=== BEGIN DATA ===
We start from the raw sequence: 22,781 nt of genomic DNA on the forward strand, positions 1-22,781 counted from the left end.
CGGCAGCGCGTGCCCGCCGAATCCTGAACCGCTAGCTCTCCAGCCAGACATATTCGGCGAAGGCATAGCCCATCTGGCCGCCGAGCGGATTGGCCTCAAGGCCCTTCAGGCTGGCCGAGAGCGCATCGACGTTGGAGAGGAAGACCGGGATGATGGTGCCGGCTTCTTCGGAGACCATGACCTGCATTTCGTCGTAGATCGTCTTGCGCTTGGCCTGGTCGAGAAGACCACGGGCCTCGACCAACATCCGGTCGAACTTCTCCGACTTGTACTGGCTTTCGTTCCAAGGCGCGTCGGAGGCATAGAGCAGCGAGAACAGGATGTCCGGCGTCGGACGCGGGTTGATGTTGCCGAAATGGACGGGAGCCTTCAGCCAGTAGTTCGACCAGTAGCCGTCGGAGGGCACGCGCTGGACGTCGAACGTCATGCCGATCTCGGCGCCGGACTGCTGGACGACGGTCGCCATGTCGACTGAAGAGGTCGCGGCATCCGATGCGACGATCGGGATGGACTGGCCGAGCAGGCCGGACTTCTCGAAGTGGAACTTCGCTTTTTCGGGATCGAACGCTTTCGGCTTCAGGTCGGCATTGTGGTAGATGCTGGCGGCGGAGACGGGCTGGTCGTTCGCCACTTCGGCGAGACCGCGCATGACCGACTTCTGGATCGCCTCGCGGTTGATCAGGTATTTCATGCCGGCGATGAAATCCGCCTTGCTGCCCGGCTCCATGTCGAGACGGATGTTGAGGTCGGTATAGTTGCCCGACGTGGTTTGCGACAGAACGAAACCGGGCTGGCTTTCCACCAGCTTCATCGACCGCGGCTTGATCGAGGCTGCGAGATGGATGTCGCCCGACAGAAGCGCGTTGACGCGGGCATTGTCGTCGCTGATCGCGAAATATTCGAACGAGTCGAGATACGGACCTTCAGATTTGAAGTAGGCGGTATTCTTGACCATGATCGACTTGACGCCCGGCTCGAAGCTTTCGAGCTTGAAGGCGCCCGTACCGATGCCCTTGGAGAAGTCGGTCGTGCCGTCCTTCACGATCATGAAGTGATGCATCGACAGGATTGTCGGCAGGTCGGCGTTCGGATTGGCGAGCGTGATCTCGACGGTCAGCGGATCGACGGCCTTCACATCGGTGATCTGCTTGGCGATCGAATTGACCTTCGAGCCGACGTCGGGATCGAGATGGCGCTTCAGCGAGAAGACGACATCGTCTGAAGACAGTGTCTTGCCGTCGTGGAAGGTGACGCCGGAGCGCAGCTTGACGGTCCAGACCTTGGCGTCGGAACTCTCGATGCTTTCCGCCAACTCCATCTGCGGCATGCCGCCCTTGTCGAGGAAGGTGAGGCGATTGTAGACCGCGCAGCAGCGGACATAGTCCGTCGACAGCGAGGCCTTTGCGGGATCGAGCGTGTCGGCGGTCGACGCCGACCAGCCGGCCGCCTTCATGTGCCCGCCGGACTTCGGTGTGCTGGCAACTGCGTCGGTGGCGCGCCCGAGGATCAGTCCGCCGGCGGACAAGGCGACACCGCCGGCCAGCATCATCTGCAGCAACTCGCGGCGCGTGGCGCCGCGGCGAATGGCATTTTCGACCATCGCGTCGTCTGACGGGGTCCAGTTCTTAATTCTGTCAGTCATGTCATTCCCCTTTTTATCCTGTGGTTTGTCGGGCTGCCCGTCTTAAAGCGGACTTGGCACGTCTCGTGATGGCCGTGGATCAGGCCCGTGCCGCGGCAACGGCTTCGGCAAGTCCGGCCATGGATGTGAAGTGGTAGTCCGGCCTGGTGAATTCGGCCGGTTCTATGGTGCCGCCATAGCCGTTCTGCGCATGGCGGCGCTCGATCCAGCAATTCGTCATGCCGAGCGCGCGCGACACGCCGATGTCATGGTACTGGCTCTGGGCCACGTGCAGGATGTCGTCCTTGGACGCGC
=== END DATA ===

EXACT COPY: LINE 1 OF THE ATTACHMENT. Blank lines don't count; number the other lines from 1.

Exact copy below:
We start from the raw sequence: 22,781 nt of genomic DNA on the forward strand, positions 1-22,781 counted from the left end.